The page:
Saint-Paul-de-Vence (Fr. Saint-Paul-de-Vence) is a commune in the Alpes-Maritimes department in the Provence-Alpes-Côte d’Azur region of Southeastern France. One of the oldest medieval towns on the French Riviera, it is well known for its modern and contemporary art museums and galleries such as the Fondation Maeght, which is nearby.
Saint-Paul-de-Vence has long been a haven of the famous, mostly due to the La Colombe d’Or hotel, whose former guests include Jean-Paul Sartre and Pablo Picasso. During the 1960s, the village was visited by French actors Yves Montand, Simone Signoret and Lino Ventura, and poet Jacques Prévert. Former Rolling Stones bassist Bill Wyman also lived here.
The ramparts: built on the order of François I as a replica to the citadel of Nice, from 1544 to 1547, they have hardly undergone any alteration. It is one of the first bastioned fortifications built in France. It is the work of the military engineer Jean de Renaud de Saint-Rémy. Vauban inspected these ramparts during one of his fortification inspection tours in 1700.
The Auberge de La Colombe d´Or which houses works by Picasso, Matisse, Miró, Modigliani, Braque, Fernand Léger, Chagall (not open to visitors).
The Maeght Foundation: a Mecca for modern and contemporary art, directed by Aimé and then Adrien Maeght. It houses temporary exhibitions and sculptures in the park. We find the great names of modern art there, walking through the rooms and gardens of this exceptional place, with the works of Miró, Giacometti, Chagall or Léger, links that united the Maeght family to the artists of their time, as well as the architecture of the buildings designed by Josep Luís Sert.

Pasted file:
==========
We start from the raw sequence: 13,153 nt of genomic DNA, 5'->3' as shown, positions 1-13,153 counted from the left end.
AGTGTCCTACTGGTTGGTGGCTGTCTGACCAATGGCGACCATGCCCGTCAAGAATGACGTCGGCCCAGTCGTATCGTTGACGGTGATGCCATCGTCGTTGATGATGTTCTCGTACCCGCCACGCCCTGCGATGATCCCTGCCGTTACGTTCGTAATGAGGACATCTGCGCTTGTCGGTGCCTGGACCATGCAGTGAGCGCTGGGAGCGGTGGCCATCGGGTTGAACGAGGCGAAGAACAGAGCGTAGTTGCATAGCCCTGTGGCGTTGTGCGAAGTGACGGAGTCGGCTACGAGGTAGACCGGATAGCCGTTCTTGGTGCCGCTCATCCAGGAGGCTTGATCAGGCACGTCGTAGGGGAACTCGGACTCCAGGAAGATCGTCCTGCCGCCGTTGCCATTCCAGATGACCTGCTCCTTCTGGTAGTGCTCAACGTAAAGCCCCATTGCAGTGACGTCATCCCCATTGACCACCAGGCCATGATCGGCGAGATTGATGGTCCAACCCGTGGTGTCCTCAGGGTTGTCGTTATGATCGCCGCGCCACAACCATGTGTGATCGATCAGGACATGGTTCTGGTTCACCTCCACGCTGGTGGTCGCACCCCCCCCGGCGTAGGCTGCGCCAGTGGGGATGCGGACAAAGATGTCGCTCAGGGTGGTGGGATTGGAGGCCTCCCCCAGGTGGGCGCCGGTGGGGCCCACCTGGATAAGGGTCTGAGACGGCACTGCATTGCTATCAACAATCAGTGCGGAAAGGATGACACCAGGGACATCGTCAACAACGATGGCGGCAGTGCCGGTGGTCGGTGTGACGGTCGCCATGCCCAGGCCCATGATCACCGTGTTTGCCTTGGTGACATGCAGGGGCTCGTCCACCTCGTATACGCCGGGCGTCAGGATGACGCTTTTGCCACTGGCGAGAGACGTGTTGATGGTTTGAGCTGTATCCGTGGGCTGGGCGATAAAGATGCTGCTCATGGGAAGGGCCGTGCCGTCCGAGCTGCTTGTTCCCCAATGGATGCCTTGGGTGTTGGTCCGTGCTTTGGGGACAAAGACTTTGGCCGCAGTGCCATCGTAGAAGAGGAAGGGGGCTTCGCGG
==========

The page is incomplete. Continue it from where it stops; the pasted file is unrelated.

The local history museum offers an interesting shortcut of the history of the town.
The cemetery of Saint-Paul-de-Vence contains the grave of Marc Chagall.
The pontis, passage over the rue Grande, dating from the fifteenth century.
The stately tower, next to the church, now serving as town hall.
The Moulins aqueduct which supplied the town’s mills.
Collegiate Church of the Conversion-de-Saint-Paul: (twelfth to thirteenth century) restored in the seventeenth century. Built as a collegiate church in 1666. In the Saint-Clément chapel, adorned with stucco, the altar is formed by a bas-relief representing the martyrdom of Saint Clement and two paintings, one from the Italian school, the other from the Murillo school; the church also contains a painting of Saint Catherine of Alexandria by Tintoretto.
Sainte-Croix Chapel, Chapel of the White Penitents (seventeenth century): Jean-Michel Folon carried out a vast decoration project there. It’s astonishing three-sided bell tower completes the harmony of the highest part of the village, between Place de l’Eglise and Rue Cassette. A work clearly inspired by the spirit of the place which he had transcribed with precision in drawings and watercolours.
He worked there until his death in 2005. He composed eight canvases, four stained glass windows, two sculptures and a 106 m2 mosaic with simple and soft lines.
The chapel, inaugurated in June 2008, is also the last decorated chapel in the southern Mediterranean.
Coordinates: 43°41′50″N 7°07′23″E
Located 20 km of Nice